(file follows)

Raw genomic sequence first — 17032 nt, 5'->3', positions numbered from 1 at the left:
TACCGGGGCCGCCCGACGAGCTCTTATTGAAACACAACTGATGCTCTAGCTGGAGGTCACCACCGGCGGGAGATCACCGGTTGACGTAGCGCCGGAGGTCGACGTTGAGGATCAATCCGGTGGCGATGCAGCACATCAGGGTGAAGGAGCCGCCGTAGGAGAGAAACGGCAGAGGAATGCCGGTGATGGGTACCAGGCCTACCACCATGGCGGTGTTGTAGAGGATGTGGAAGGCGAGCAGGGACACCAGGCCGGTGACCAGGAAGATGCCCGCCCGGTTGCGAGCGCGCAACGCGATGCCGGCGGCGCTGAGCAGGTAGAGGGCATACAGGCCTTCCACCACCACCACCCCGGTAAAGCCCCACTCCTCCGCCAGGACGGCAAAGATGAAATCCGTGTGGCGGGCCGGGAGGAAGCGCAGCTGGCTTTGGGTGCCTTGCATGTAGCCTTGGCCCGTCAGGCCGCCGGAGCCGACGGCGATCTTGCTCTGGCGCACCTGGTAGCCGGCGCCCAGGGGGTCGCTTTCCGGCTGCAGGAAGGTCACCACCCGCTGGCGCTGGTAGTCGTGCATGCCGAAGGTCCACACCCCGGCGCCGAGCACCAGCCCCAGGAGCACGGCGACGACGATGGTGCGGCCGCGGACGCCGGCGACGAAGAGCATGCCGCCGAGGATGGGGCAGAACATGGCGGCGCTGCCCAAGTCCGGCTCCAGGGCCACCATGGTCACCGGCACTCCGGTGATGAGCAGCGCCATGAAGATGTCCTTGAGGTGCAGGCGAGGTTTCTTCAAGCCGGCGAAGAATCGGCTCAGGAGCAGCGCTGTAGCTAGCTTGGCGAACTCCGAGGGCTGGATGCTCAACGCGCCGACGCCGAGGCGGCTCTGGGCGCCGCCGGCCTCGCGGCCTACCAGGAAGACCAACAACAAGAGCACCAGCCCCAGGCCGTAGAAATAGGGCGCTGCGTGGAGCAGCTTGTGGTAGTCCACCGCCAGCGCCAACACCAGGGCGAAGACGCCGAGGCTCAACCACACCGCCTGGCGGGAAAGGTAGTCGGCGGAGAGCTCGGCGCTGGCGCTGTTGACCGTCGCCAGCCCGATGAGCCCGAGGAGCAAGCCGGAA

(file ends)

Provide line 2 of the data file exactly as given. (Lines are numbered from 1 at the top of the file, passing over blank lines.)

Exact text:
TACCGGGGCCGCCCGACGAGCTCTTATTGAAACACAACTGATGCTCTAGCTGGAGGTCACCACCGGCGGGAGATCACCGGTTGACGTAGCGCCGGAGGTCGACGTTGAGGATCAATCCGGTGGCGATGCAGCACATCAGGGTGAAGGAGCCGCCGTAGGAGAGAAACGGCAGAGGAATGCCGGTGATGGGTACCAGGCCTACCACCATGGCGGTGTTGTAGAGGATGTGGAAGGCGAGCAGGGACACCAGGCCGGTGACCAGGAAGATGCCCGCCCGGTTGCGAGCGCGCAACGCGATGCCGGCGGCGCTGAGCAGGTAGAGGGCATACAGGCCTTCCACCACCACCACCCCGGTAAAGCCCCACTCCTCCGCCAGGACGGCAAAGATGAAATCCGTGTGGCGGGCCGGGAGGAAGCGCAGCTGGCTTTGGGTGCCTTGCATGTAGCCTTGGCCCGTCAGGCCGCCGGAGCCGACGGCGATCTTGCTCTGGCGCACCTGGTAGCCGGCGCCCAGGGGGTCGCTTTCCGGCTGCAGGAAGGTCACCACCCGCTGGCGCTGGTAGTCGTGCATGCCGAAGGTCCACACCCCGGCGCCGAGCACCAGCCCCAGGAGCACGGCGACGACGATGGTGCGGCCGCGGACGCCGGCGACGAAGAGCATGCCGCCGAGGATGGGGCAGAACATGGCGGCGCTGCCCAAGTCCGGCTCCAGGGCCACCATGGTCACCGGCACTCCGGTGATGAGCAGCGCCATGAAGATGTCCTTGAGGTGCAGGCGAGGTTTCTTCAAGCCGGCGAAGAATCGGCTCAGGAGCAGCGCTGTAGCTAGCTTGGCGAACTCCGAGGGCTGGATGCTCAACGCGCCGACGCCGAGGCGGCTCTGGGCGCCGCCGGCCTCGCGGCCTACCAGGAAGACCAACAACAAGAGCACCAGCCCCAGGCCGTAGAAATAGGGCGCTGCGTGGAGCAGCTTGTGGTAGTCCACCGCCAGCGCCAACACCAGGGCGAAGACGCCGAGGCTCAACCACACCGCCTGGCGGGAAAGGTAGTCGGCGGAGAGCTCGGCGCTGGCGCTGTTGACCGTCGCCAGCCCGATGAGCCCGAGGAGCAAGCCGGAA